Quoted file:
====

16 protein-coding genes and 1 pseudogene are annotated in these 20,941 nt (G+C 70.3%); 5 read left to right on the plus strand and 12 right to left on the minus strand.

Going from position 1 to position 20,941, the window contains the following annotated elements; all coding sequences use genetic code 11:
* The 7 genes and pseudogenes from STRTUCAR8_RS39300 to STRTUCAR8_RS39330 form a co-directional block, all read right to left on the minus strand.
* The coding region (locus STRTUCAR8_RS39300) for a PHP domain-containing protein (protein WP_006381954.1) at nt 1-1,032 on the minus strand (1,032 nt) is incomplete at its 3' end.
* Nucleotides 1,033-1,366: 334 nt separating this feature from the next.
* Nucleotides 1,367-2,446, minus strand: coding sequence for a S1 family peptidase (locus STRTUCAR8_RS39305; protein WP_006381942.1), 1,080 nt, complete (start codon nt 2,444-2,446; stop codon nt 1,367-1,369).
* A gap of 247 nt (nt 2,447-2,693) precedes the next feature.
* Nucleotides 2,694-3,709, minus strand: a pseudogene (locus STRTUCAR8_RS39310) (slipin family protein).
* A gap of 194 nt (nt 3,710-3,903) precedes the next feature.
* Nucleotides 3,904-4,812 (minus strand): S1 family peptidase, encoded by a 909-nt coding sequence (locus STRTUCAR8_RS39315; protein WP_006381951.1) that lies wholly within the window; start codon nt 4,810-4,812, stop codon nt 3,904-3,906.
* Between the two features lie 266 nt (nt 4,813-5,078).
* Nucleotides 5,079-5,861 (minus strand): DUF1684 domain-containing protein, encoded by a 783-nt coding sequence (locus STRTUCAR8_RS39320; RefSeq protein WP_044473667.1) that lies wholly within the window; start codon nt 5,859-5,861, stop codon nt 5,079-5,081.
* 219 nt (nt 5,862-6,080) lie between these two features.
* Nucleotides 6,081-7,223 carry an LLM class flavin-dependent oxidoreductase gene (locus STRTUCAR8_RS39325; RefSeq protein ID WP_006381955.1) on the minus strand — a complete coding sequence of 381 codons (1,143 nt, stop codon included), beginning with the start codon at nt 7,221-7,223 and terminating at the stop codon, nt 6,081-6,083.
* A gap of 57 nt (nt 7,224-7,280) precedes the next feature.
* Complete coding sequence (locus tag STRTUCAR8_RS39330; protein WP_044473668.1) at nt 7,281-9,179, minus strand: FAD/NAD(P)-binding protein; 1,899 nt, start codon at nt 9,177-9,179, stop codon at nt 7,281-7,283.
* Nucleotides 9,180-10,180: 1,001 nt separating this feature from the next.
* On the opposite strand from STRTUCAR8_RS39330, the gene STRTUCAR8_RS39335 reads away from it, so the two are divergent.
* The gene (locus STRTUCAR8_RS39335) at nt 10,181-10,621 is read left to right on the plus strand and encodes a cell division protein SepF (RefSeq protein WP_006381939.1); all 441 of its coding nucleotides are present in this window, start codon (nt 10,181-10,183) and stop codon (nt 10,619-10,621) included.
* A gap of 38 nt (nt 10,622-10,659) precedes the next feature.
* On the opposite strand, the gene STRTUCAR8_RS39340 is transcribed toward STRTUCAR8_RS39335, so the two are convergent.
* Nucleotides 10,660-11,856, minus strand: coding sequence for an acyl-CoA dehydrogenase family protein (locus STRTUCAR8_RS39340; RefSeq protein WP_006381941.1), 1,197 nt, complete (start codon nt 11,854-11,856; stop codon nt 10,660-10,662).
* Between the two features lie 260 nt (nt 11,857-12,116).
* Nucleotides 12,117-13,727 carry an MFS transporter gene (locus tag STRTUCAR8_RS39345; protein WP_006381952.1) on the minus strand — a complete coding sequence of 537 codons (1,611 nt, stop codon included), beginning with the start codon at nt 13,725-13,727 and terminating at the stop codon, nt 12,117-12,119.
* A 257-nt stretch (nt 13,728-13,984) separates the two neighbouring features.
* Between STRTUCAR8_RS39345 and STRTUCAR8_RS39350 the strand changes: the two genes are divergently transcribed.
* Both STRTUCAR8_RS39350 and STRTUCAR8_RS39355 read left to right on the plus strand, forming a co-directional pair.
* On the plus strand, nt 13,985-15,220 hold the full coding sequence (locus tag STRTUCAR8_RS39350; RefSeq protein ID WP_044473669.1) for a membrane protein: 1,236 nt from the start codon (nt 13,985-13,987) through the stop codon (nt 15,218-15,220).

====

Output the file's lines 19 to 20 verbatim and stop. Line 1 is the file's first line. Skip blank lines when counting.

* The gene (locus STRTUCAR8_RS39335) at nt 10,181-10,621 is read left to right on the plus strand and encodes a cell division protein SepF (RefSeq protein WP_006381939.1); all 441 of its coding nucleotides are present in this window, start codon (nt 10,181-10,183) and stop codon (nt 10,619-10,621) included.
* A gap of 38 nt (nt 10,622-10,659) precedes the next feature.